Indigenous knowledge, traditional resources, and properties are central to the maintenance of identity for indigenous peoples. Traditional resources include plants, animals, and other material objects that may have sacred, ceremonial, heritage, or aesthetic qualities. Property for indigenous peoples has intangible, spiritual manifestations. The term Traditional Resource Rights (TRR) is used to define the many 'bundles of rights' that can be used for protection, compensation, and conservation of resources and properties of indigenous peoples. TRR includes basic human rights, the right to self-determination, collective rights, land and territorial rights, intellectual property rights, rights to protection of cultural property, folklore and cultural heritage, the recognition of cultural landscapes, and recognition of customary law and practice. Every indigenous community has its own customs and laws covering privacy, respect, permission, and compensation for its people during research, exploitation or non-indigenous uses of traditional resources or properties.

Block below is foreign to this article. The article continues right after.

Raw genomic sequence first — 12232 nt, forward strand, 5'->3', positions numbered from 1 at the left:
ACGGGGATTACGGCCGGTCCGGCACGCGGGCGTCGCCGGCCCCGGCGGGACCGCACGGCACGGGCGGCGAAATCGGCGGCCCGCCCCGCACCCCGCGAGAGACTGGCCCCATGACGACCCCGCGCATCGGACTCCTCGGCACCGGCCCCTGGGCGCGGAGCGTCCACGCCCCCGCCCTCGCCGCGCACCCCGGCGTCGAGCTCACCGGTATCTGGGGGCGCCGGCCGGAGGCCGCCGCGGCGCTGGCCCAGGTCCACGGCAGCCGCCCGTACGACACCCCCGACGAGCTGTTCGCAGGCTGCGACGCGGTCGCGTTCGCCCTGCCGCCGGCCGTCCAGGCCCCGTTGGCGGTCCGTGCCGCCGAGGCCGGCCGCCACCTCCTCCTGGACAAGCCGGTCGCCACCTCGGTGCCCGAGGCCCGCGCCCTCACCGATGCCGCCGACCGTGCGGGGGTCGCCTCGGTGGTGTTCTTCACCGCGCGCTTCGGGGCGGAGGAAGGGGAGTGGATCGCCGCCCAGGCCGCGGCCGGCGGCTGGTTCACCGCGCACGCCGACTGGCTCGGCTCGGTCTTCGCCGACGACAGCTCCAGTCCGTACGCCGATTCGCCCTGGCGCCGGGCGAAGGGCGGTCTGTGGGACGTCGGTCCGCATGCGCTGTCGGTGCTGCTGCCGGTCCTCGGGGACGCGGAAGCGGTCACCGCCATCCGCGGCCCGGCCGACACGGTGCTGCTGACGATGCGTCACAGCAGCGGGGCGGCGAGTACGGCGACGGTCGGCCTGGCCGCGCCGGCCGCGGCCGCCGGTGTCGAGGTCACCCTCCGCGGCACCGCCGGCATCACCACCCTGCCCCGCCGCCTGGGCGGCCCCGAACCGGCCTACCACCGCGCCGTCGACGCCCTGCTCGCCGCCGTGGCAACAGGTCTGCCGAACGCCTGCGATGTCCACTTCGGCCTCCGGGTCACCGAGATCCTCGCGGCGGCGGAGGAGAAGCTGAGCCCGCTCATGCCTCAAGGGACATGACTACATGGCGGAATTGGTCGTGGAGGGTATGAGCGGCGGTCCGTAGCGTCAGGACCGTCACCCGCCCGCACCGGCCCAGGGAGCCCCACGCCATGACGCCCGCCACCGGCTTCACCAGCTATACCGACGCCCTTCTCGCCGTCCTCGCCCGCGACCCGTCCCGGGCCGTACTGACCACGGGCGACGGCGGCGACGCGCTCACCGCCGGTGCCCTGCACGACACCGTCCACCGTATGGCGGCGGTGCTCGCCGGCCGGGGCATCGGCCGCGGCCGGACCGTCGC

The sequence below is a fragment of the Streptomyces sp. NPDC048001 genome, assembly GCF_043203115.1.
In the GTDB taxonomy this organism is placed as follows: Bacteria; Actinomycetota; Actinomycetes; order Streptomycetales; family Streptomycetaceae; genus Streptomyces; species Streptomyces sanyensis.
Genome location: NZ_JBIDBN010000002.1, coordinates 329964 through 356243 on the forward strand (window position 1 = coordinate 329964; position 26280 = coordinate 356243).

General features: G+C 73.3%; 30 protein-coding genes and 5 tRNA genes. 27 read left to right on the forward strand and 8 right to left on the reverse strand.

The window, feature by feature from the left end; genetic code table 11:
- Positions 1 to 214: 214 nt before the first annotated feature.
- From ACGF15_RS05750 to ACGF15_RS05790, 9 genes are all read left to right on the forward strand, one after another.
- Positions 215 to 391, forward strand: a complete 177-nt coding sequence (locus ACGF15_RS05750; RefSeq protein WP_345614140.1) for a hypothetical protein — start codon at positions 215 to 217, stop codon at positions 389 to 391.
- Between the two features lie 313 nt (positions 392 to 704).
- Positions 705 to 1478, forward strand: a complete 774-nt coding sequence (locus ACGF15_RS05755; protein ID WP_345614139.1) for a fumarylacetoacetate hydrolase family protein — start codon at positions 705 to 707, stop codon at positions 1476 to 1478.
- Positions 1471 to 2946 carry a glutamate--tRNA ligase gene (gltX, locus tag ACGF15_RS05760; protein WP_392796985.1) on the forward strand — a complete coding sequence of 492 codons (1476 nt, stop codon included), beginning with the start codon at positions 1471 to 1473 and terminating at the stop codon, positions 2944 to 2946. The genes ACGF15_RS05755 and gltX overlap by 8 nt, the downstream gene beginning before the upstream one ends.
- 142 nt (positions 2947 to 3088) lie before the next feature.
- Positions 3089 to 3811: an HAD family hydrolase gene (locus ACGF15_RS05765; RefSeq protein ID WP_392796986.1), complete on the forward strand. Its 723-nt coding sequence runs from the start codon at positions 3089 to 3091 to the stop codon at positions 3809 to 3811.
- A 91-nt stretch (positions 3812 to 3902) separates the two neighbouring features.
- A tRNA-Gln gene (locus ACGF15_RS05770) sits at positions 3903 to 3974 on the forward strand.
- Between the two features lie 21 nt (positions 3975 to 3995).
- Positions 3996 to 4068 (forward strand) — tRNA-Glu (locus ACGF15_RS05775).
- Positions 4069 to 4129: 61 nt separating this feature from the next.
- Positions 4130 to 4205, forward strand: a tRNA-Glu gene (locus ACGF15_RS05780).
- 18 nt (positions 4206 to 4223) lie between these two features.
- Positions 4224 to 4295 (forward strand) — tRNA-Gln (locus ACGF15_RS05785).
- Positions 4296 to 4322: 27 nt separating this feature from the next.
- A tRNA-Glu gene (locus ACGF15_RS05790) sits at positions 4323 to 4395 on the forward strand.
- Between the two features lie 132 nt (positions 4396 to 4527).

The University of Montana recognizes and respects TRR of indigenous peoples and undertakes to inform faculty, staff, and students that these must be considered before any activity is undertaken involving TRR. University personnel working with indigenous peoples are expected to adhere to Section III.A. of the Code of Ethics of the American Anthropological Association. If requested by The University of Montana, the principal or lead investigator must be prepared to certify that advance permission has been obtained from appropriate individuals or groups of the indigenous peoples to be studied and that the research procedures comply with all applicable tribal, state, and federal laws.
No Applicable Procedure